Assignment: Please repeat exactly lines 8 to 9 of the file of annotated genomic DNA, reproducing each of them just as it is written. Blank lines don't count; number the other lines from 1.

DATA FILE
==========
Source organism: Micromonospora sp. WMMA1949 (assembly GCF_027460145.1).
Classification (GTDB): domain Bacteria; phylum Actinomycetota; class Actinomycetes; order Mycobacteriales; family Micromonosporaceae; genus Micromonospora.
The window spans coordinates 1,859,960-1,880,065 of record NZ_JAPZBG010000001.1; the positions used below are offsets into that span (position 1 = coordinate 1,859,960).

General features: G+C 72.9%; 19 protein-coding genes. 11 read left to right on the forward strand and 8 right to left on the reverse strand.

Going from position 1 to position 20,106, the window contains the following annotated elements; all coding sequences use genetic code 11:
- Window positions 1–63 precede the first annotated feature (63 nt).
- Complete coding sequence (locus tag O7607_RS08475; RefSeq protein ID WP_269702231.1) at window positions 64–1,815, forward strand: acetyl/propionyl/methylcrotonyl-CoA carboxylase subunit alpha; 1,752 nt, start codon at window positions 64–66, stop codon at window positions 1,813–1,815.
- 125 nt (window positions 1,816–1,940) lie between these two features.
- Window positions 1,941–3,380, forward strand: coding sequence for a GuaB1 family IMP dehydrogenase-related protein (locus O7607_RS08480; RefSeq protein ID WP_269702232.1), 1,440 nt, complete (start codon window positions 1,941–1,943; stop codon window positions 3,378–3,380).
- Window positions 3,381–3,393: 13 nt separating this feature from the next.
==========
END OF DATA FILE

- 125 nt (window positions 1,816–1,940) lie between these two features.
- Window positions 1,941–3,380, forward strand: coding sequence for a GuaB1 family IMP dehydrogenase-related protein (locus O7607_RS08480; RefSeq protein ID WP_269702232.1), 1,440 nt, complete (start codon window positions 1,941–1,943; stop codon window positions 3,378–3,380).